Tired Of Poor Mileage
Make sure your tires are properly inflated. Under-inflated tires cause more resistance to travel, and they force the engine to work harder. Let the tires cool down before checking their pressure. Car manufacturers are required to place a label in the car stating the correct tire pressure. This label may be found on the edge of the door or door jamb, in the glovebox, or on the inside of the gas cap compartment cover, depending on the year of your Corvette. If the label lists a PSI range, use the higher number in order to maximize fuel efficiency.
It's important to note that radial tires can be under inflated yet still look normal, so check the tires with a gauge-digital gauges are the most accurate. On average, tires lose about one psi per month and one psi for every 10-degree drop in temperature. I was curious as to why tires lose pressure for, what on the surface, would seem to be no reason at all. For the answer, I contacted Mark Cherveny, the tire product specialist at Goodyear.
Mark says, "Like a balloon, tires hold air pressure. for a tire, it is within the cavity between the tire and the wheel. However, changes in ambient temperature cause the tire pressure to fluctuate (this is why tire pressure should always be checked when the tires are cool, preferably in the morning before driving the car more than a few miles).
"Also like a balloon, the pressure difference between the inside of the tire and the outside of the tire creates a pressure gradient causing some small amount of air permeation to occur due to the size of the rubber compound molecules and the size of the air molecules inside the tire. A balloon loses a small amount of air pressure over time due to the microscopic nature of the rubber molecules and so does a tire.
"The special rubber compounds we use for the liner of the tire slows the air permeation, but it does not eliminate it. That is why tires need their air pressure checked at a frequency of about once per month or before a long trip."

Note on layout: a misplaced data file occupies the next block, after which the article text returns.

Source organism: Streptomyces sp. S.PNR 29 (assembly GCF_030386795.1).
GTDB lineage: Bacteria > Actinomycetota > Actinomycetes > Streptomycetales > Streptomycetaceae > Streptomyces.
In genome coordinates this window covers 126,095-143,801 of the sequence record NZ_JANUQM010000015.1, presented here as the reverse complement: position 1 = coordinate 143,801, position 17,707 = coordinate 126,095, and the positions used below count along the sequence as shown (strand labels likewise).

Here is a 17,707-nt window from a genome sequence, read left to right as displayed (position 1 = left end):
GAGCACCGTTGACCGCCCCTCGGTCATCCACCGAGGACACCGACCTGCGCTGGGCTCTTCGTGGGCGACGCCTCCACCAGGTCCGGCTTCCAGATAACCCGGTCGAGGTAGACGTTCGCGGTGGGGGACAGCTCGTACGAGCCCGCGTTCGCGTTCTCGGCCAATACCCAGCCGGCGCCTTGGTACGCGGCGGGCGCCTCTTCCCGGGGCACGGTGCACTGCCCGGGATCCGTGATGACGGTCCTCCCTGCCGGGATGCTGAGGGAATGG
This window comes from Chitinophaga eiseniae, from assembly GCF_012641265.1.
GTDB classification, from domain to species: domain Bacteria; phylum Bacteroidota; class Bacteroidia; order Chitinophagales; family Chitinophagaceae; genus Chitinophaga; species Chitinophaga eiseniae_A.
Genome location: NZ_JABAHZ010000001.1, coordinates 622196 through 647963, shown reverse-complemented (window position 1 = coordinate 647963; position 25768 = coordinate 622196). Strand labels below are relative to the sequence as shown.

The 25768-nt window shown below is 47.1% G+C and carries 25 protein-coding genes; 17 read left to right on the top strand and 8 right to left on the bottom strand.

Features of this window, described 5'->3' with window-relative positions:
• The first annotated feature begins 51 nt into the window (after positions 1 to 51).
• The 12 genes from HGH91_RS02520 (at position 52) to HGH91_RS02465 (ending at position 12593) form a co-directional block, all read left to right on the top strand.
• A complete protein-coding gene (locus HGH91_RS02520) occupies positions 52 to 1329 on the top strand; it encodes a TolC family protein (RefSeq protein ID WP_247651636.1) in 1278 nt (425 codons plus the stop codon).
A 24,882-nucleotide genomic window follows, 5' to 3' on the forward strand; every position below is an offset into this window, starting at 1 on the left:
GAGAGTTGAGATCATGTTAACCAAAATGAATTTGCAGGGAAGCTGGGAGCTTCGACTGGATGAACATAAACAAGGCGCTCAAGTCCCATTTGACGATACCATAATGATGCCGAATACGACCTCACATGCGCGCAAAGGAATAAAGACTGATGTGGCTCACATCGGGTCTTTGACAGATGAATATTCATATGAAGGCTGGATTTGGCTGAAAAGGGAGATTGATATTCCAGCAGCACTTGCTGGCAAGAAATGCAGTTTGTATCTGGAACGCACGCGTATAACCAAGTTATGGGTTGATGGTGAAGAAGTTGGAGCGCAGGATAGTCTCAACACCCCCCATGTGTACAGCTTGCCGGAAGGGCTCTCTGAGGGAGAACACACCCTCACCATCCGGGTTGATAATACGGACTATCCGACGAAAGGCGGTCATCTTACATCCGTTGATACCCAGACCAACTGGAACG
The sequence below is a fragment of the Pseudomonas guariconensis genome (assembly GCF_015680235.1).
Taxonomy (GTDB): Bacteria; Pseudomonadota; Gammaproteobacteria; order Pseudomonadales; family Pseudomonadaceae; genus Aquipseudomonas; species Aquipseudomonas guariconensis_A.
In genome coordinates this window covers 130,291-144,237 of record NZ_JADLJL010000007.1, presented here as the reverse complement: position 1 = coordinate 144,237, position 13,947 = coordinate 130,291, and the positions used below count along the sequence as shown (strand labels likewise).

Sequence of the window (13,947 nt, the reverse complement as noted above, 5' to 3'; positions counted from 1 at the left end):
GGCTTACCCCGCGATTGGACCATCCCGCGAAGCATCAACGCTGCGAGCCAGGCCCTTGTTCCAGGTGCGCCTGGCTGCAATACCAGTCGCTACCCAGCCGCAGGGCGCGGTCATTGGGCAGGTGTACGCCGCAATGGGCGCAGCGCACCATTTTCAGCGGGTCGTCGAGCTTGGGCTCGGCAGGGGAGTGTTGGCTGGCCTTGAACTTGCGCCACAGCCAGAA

So how much does tire pressure effect mileage? A lot: under-inflated tires cause fuel consumption to increase by as much as 6 percent, cause the tires to wear quicker, and can make it difficult to handle the vehicle. And, while we're on the subject of rolling gear, be sure your wheels are aligned and your brakes are properly adjusted to minimize rolling resistance. Out-of-line wheels, as evidenced by uneven tread wear, should always be aligned by a professional.
Based on this information, monitoring your tire pressure is important, and there are several devices available for doing this. If you own a C5 or a C6, you've got it knocked already since your Corvette is already equipped with tire-pressure monitors, and the exact pressure of all four tires can be read on your DIC.
If you have an older Corvette, you can use tire valve caps that will indicate safe or low pressure at a glance; these are very inexpensive, available from a number of sources, and well worth the money. If you just want to get some additional insurance against tire-valve leakage, then you may want to purchase a set of NoLoss tire valve caps for under $13.
You can also install a wireless tire-pressure monitoring system in your older Corvette to endow it with the same high-tech tire-pressure monitoring enjoyed by C5 and C6 owners. The system comes with four tire-valve transmitters that are installed in each of the Corvette's wheels, and an LCD monitor screen that can be mounted noninvasively on the dash or console. The monitor screen is powered via a cigarette lighter plug (or you can hard-wire it, if you wish), and it provides a readout of the pressure in all four tires with the push of a button.
If you do a lot of autocrossing, chances are you frequently drain or add air to your Corvette tires for better performance on various courses. To add air, you probably bring a portable air tank with you, or, if you really want to be on top of your game, you have a 12V-powered compressor like the one available from Extreme Outback. This small compressor comes with cables to hook it up to your battery, a tire gauge, a flashlight, and it all fits compactly into the nice powdercoated steel case that tucks away in the trunk of your Vette. Even if you don't want to take it along with you, it's an excellent small compressor for garage use, and, since it uses 12V DC power, you don't even need an electric outlet to use it.
So as you can see, none of these tips and suggestions is rocket science, just good old common sense. But they can add up to a significant increase in the mileage you'll get if you put them into practice. Now let's take a look at some of the gizmos you can employ to increase your mileage.